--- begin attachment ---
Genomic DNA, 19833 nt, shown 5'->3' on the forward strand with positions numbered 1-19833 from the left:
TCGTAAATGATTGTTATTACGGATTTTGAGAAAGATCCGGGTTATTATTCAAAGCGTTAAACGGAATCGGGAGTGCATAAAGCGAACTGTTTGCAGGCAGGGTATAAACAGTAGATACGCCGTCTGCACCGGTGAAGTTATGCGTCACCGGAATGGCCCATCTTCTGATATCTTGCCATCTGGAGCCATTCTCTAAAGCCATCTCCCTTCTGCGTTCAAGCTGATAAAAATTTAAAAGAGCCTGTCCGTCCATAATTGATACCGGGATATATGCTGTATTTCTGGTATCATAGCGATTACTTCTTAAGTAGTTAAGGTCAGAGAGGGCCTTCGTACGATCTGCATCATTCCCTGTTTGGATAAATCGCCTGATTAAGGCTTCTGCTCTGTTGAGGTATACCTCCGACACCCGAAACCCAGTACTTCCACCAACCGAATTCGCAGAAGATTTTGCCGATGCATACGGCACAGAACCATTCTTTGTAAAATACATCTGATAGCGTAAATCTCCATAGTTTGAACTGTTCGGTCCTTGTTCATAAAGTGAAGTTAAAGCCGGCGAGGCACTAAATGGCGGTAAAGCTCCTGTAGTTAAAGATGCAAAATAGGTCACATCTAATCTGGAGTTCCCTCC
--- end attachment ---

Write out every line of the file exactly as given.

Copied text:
Genomic DNA, 19833 nt, shown 5'->3' on the forward strand with positions numbered 1-19833 from the left:
TCGTAAATGATTGTTATTACGGATTTTGAGAAAGATCCGGGTTATTATTCAAAGCGTTAAACGGAATCGGGAGTGCATAAAGCGAACTGTTTGCAGGCAGGGTATAAACAGTAGATACGCCGTCTGCACCGGTGAAGTTATGCGTCACCGGAATGGCCCATCTTCTGATATCTTGCCATCTGGAGCCATTCTCTAAAGCCATCTCCCTTCTGCGTTCAAGCTGATAAAAATTTAAAAGAGCCTGTCCGTCCATAATTGATACCGGGATATATGCTGTATTTCTGGTATCATAGCGATTACTTCTTAAGTAGTTAAGGTCAGAGAGGGCCTTCGTACGATCTGCATCATTCCCTGTTTGGATAAATCGCCTGATTAAGGCTTCTGCTCTGTTGAGGTATACCTCCGACACCCGAAACCCAGTACTTCCACCAACCGAATTCGCAGAAGATTTTGCCGATGCATACGGCACAGAACCATTCTTTGTAAAATACATCTGATAGCGTAAATCTCCATAGTTTGAACTGTTCGGTCCTTGTTCATAAAGTGAAGTTAAAGCCGGCGAGGCACTAAATGGCGGTAAAGCTCCTGTAGTTAAAGATGCAAAATAGGTCACATCTAATCTGGAGTTCCCTCC